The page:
Sunday, May 14, 2023, 4:00 p.m. — Hering Auditorium
In 1994 in his hometown of Portland, Oregon, Thomas Lauderdale was working in politics, thinking that one day he would run for mayor. He went to every political fundraiser under the sun but was dismayed to find the music at these events underwhelming, lackluster, loud and unneighborly. Drawing inspiration from music from all over the world and hoping to appeal to conservatives and liberals alike, he founded the “little orchestra” Pink Martini in 1994 to provide more beautiful and inclusive musical soundtracks for political fundraisers for causes such as civil rights, affordable housing, the environment, libraries, public broadcasting, education and parks.
One year later, Lauderdale called China Forbes, a Harvard classmate who was living in New York City, and asked her to join Pink Martini. They began to write songs together. Their first song “Sympathique (Je ne veux pas travailler)” became an overnight sensation in France, was nominated for “Song of the Year” at France’s Victoires de la Musique Awards, and to this day remains a mantra (“Je ne veux pas travailler” or “I don’t want to work”) for striking French workers.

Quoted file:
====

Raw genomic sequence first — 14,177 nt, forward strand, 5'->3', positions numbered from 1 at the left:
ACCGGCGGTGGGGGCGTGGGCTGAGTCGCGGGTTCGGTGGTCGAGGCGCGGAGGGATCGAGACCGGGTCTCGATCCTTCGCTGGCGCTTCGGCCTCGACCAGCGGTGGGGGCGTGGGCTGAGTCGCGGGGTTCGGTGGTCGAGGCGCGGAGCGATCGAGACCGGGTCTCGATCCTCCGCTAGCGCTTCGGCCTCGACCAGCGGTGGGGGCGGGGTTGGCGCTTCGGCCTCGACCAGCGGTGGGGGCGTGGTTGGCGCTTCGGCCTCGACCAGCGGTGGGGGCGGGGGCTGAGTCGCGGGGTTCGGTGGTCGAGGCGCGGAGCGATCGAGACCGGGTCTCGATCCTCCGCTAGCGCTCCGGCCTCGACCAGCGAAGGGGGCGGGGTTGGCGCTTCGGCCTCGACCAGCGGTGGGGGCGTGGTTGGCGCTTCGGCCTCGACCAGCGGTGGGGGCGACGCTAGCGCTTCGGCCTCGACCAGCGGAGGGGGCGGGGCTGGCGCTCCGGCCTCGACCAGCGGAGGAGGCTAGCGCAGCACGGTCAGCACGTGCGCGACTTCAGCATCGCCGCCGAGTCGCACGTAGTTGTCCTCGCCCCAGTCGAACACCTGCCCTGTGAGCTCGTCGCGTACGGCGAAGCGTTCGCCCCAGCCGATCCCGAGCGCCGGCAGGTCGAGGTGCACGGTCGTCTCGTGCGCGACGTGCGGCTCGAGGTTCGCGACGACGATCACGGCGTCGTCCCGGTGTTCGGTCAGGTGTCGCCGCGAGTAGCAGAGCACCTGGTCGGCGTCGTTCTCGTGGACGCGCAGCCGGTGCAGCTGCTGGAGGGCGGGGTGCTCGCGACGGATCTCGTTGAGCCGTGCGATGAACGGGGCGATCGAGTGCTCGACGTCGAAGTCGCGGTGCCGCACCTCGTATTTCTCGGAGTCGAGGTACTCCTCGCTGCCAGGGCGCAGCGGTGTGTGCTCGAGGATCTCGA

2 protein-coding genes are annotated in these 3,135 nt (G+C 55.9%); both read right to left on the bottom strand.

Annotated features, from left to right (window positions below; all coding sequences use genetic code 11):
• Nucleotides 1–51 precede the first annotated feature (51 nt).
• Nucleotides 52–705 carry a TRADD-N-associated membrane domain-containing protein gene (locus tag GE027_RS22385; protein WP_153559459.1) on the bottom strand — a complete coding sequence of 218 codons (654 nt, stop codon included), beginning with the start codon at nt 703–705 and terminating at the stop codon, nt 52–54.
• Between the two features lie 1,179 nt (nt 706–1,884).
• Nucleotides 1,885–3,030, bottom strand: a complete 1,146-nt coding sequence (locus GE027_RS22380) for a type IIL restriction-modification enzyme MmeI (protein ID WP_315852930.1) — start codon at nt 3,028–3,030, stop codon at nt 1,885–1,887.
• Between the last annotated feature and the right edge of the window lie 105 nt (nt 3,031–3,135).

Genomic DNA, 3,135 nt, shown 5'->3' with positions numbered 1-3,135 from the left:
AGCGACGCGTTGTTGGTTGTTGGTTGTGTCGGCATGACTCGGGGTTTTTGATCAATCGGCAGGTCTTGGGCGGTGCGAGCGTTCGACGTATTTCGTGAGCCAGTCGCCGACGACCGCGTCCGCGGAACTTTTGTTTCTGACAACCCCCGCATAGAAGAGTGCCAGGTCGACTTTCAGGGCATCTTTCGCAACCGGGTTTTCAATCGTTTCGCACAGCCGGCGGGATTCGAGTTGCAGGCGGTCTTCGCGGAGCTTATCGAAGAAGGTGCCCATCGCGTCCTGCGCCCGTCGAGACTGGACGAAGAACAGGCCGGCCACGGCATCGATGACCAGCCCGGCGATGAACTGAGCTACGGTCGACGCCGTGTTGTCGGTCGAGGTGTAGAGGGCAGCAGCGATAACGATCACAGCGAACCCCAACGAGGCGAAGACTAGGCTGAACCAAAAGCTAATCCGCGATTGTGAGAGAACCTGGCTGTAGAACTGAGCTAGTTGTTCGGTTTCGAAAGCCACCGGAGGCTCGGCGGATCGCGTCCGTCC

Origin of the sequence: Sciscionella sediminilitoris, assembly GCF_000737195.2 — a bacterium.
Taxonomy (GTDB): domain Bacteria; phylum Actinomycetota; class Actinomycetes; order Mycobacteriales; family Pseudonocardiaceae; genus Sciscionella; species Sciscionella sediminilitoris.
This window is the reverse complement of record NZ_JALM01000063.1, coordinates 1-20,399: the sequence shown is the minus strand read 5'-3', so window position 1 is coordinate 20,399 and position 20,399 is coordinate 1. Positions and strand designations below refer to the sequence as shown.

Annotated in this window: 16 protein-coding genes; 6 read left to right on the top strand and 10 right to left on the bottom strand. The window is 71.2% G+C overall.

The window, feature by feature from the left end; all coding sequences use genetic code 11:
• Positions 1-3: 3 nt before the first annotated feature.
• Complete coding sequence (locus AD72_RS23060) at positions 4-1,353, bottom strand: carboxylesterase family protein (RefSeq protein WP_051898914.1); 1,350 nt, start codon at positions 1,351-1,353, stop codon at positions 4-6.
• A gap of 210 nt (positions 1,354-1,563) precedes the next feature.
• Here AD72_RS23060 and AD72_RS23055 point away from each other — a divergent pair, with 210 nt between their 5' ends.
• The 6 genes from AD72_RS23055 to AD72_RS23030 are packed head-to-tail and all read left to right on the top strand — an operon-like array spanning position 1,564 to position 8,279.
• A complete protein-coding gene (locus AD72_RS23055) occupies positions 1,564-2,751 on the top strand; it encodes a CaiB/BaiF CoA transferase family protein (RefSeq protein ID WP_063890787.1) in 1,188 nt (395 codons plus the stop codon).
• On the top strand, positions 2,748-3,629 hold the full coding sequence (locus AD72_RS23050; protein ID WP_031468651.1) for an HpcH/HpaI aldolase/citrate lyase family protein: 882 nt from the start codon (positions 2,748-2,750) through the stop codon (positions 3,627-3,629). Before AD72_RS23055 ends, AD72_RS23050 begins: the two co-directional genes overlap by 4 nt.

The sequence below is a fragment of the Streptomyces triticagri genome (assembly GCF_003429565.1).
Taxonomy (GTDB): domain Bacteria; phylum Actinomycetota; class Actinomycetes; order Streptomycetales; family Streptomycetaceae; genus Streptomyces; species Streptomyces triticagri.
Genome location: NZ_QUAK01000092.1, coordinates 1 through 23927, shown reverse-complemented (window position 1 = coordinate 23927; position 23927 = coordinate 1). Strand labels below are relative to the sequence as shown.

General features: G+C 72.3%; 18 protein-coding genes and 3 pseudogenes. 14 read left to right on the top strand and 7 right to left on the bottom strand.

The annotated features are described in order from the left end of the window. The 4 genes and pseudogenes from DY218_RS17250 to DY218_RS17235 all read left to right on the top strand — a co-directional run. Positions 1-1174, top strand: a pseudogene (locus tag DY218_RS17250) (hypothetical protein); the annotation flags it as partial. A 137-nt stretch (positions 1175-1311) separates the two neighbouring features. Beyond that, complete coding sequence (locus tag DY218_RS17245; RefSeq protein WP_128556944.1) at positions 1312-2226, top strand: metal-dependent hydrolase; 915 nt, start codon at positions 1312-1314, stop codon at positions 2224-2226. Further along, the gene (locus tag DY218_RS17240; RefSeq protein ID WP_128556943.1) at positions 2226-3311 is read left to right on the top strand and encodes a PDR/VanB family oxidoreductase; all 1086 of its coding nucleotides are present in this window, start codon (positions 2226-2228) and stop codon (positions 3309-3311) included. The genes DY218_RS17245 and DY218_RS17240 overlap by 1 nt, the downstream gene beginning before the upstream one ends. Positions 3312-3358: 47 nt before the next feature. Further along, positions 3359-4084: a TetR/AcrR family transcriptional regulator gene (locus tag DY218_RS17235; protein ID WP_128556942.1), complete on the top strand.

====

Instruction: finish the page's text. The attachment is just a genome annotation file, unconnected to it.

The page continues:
Featuring a dozen musicians, with songs in 25 languages, Pink Martini performs its multilingual repertoire on concert stages on six continents. Says Lauderdale, “We’re very much an American band, but we spend a lot of time abroad and therefore have the incredible diplomatic opportunity to represent a broader, more inclusive America, the America which remains the most heterogeneously populated country in the world, composed of people of every country, every language, every religion.”
The performance by Pink Martini featuring China Forbes is part of the Bill Stroecker Jazz Festival.
“One of the world’s most elegant live bands.”
– The Times (UK)
“This is rich, hugely approachable music, utterly cosmopolitan yet utterly unpretentious. And it seems to speak to just about everybody … from grade-schoolers to grandmothers to the young and hip and beautiful.”
– The Washington Post
“Lauderdale pulls out numbers from around the world like trinkets from his jacket lining.”